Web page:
You are a biased leader. There, I said it! The thing is, I’m biased too. People in general are prone to a number of errors in judgment, and while being aware of them is no sure fix against leading poorly, it’s at least a start. This will be Part One of a six part series on leadership bias; I hope our coverage of this topic gives you some tools with which to adjust your thought process the next time you find yourself needing to make an important decision.
Let’s begin by having you name all the words you can that begin with the letter “K.” Go on, I’m not listening. How many were you able to come up with? Now, let’s have you name all of the words in which K is the third letter. How many could you name? If you are like most people, you found it easier to generate a list of words that begin with K – the words probably came to you more quickly and were more plentiful in number. But, did you know that there are three times as many words in which K is the third letter? If that’s the case, why is it so much easier to create a list of words that start with K?
It turns out that our mind’s retrieval process is far from perfect, and that a number of biases play into our ability to recall information (and thus, use that information to lead objectively). Our memory is better for things at the beginning and the end of a list (like the letter K), things that are scary, and things that are incomplete. If asked to assess the prevalence of Words Beginning With K vs. Words With K As The Third Letter, you likely would have picked the former because of this fallibility in your memory retrieval mechanism. Psychologists call this the “availability heuristic”, which simply means that we predict the likelihood of an event based on things we can easily call to mind. Unfortunately for us, the imperfections of the availability heuristic are hard at work as we go about our management responsibilities and make decisions that impact the business.
DUH NUH DUH NUH DUH NUH DUH NUH DUH NUH
Roughly five years ago, I had just recently married my wife and we had moved to the North Shore of Hawaii for a six month internship. Although our lodging was humble, we were thrilled to be together in Paradise and were eager to immerse ourselves in all the local culture and natural beauty had to offer.That is, until I turned on Shark Week. For the uninitiated, Shark Week is the Discovery Channel’s seven day binge of all things finned and scary. A typical program begins by detailing sharks’ predatory powers, refined over aeons of evolution, as they are brought to bear on the lives of some unlucky surfers (FYI – surfers look like seals from below). As the show nears it’s end, the narrator typically makes the requisite plea for appreciating these noble beasts, a message that has inevitably been overridden by the previous 58 minutes of fear-mongering.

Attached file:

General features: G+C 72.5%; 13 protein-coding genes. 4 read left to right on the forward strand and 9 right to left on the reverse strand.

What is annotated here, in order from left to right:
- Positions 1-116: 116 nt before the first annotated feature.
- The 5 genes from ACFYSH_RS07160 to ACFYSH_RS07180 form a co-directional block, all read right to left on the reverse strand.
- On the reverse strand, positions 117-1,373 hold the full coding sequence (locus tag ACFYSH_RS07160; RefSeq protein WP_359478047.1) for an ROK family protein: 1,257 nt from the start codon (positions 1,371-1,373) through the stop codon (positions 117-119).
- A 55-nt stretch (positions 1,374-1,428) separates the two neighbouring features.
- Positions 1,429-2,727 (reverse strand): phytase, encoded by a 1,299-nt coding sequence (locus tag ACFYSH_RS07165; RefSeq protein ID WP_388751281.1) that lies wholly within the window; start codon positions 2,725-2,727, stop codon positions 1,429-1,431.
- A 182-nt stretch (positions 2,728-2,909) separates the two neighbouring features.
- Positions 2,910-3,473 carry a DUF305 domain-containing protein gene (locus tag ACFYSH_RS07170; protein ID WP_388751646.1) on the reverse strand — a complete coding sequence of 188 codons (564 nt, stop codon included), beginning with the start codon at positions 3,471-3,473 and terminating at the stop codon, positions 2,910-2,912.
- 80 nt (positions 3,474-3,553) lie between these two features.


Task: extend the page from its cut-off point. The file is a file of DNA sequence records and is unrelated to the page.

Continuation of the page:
For one week straight, I sat transfixed by the accounts of one-legged surfers undeterred by their ill fortune and waders who had narrowly escaped with their lives. Heretofore an excellent swimmer and ocean lover, I resolved at the end of that week that I would not set foot in Hawaiian waters, and indeed I did not. So traumatized was I by the availability of bad news, that I found myself unable to muster the courage to snorkel, dive, or do any of the other activities I’d so looked forward to just a week ago.
JUST THE FACTS MA’AM
The parallels between a tourist surrounded by water watching Shark Week, and a leader glued to the latest Doomsday Prophet on cable news are almost too obvious to mention. Just as Shark Week is Discovery’s Sweeps Week darling, the dour and naysaying have become the bread and butter of the 24 hour cable news cycle. But whether your favorite talking head is bullish or bearish, the fact is that their opinion looms larger in your mind than it ought to, and impacts the way you lead your organization. To return briefly to my cowardice, consider the facts about the likelihood of a shark attack – the odds of me getting away with murder (1 in 2), being made a Saint (1 in 20 million), and having my pajamas catch on fire (1 in 30 million), were all exponentially greater than me being bitten by a shark (1 in 300 million). My perception of risk was warped wildly by my choice to watch a program that played on human fear for ratings and my actions played out accordingly.
Obviously, learning about the availability heuristic and its contorting effect on risk perception is only worthwhile if we apply it in our lives as leaders. I suggest the following as a jumping off point:
Be an informed viewer – When you do choose to watch TV, grab a paper and pencil and make a note of every time fear-based, sensational, or cliffhanger (e.g., “Could your dinner kill you? Find out at 10!”) techniques are used to drive ratings and grab your attention. Television can be a valuable source of information, but should be watched with a critical eye.
Become a student – Do not rely solely on your preferred talking head or pet network to provide 100% of your decision-making data. Consult people of various dispositions, political leanings, and views on the economy. Seek out a diversity of opinions among team members and media and examine the assumptions underlying their various prognostications.